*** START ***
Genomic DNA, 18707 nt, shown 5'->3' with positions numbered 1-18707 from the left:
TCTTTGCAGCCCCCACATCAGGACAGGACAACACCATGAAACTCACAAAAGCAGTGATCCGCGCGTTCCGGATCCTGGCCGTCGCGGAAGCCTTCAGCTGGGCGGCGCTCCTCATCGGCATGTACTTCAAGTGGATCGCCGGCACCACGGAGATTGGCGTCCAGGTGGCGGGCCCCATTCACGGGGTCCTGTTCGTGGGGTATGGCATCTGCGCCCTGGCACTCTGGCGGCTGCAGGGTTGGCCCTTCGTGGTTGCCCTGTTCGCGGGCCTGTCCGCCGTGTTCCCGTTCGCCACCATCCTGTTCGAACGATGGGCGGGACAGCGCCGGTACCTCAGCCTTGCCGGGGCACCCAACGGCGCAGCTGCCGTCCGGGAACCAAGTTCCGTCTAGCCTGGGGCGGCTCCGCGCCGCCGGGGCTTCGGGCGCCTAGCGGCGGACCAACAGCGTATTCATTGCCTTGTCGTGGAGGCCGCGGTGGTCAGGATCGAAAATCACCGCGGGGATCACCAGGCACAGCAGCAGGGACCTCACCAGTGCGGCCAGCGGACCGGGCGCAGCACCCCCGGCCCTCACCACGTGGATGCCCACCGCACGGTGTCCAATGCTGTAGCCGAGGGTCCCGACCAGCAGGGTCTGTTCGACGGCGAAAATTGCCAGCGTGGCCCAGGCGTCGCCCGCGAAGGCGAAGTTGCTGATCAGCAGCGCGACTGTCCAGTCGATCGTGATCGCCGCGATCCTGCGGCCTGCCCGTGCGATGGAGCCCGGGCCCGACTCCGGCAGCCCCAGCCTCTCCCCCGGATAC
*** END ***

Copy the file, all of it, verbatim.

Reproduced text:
Genomic DNA, 18707 nt, shown 5'->3' with positions numbered 1-18707 from the left:
TCTTTGCAGCCCCCACATCAGGACAGGACAACACCATGAAACTCACAAAAGCAGTGATCCGCGCGTTCCGGATCCTGGCCGTCGCGGAAGCCTTCAGCTGGGCGGCGCTCCTCATCGGCATGTACTTCAAGTGGATCGCCGGCACCACGGAGATTGGCGTCCAGGTGGCGGGCCCCATTCACGGGGTCCTGTTCGTGGGGTATGGCATCTGCGCCCTGGCACTCTGGCGGCTGCAGGGTTGGCCCTTCGTGGTTGCCCTGTTCGCGGGCCTGTCCGCCGTGTTCCCGTTCGCCACCATCCTGTTCGAACGATGGGCGGGACAGCGCCGGTACCTCAGCCTTGCCGGGGCACCCAACGGCGCAGCTGCCGTCCGGGAACCAAGTTCCGTCTAGCCTGGGGCGGCTCCGCGCCGCCGGGGCTTCGGGCGCCTAGCGGCGGACCAACAGCGTATTCATTGCCTTGTCGTGGAGGCCGCGGTGGTCAGGATCGAAAATCACCGCGGGGATCACCAGGCACAGCAGCAGGGACCTCACCAGTGCGGCCAGCGGACCGGGCGCAGCACCCCCGGCCCTCACCACGTGGATGCCCACCGCACGGTGTCCAATGCTGTAGCCGAGGGTCCCGACCAGCAGGGTCTGTTCGACGGCGAAAATTGCCAGCGTGGCCCAGGCGTCGCCCGCGAAGGCGAAGTTGCTGATCAGCAGCGCGACTGTCCAGTCGATCGTGATCGCCGCGATCCTGCGGCCTGCCCGTGCGATGGAGCCCGGGCCCGACTCCGGCAGCCCCAGCCTCTCCCCCGGATAC